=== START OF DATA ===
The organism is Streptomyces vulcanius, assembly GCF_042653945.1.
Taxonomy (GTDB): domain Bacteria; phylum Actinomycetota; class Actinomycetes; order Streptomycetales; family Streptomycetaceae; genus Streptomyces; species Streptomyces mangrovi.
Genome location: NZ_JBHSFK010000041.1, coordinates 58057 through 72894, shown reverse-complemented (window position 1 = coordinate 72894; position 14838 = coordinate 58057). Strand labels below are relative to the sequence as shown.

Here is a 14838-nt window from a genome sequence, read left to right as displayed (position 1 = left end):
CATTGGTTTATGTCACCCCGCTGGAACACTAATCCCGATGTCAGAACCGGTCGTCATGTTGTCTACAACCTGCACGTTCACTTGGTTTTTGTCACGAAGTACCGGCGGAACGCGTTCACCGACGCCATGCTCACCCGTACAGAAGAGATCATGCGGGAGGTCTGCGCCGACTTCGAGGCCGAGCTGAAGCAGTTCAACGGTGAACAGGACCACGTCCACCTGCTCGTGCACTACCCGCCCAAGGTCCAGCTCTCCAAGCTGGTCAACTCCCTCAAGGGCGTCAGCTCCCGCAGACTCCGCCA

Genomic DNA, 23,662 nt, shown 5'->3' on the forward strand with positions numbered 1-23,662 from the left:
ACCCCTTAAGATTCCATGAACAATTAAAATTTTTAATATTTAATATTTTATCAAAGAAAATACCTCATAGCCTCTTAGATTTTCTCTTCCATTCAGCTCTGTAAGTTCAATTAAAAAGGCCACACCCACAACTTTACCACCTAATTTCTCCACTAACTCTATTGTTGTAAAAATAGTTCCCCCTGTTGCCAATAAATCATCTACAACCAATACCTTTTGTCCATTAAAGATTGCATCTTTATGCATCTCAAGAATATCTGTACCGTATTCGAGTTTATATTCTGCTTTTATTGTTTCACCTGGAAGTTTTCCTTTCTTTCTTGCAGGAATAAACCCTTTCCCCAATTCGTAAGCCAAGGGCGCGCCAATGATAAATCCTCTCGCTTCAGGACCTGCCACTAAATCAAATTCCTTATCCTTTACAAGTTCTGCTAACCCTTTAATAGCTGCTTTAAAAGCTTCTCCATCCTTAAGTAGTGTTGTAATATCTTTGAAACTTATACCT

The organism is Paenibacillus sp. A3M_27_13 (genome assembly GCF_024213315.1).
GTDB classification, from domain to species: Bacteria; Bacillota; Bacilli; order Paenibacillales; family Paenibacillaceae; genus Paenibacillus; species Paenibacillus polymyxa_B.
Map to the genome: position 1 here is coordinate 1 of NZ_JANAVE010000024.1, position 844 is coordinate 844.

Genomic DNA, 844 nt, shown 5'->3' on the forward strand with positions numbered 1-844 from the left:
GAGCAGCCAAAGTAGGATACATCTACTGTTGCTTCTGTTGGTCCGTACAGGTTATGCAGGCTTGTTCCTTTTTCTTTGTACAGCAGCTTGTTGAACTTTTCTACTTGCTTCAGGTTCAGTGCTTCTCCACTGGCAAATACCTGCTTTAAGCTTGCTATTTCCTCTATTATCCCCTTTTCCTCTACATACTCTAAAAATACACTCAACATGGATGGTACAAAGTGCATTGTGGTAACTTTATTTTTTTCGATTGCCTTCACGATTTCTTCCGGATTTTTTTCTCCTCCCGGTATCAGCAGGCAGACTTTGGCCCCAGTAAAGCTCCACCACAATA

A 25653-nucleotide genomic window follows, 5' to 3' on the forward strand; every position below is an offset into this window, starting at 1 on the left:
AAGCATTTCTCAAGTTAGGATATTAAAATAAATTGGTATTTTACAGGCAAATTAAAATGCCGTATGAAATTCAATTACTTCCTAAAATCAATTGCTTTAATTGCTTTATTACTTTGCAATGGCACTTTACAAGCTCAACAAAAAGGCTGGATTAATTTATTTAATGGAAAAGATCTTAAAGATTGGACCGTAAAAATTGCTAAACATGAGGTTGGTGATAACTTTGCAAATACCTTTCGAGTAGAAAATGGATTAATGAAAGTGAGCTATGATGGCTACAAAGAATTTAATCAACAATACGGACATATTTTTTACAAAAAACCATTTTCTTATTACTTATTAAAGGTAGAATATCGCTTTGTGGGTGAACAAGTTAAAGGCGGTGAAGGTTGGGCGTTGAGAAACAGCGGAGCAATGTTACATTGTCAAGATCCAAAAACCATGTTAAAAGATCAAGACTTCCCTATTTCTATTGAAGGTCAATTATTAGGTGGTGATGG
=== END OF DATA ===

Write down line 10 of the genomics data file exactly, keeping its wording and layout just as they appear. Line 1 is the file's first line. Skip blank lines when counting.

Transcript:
Map to the genome: position 1 here is coordinate 1 of NZ_JANAVE010000024.1, position 844 is coordinate 844.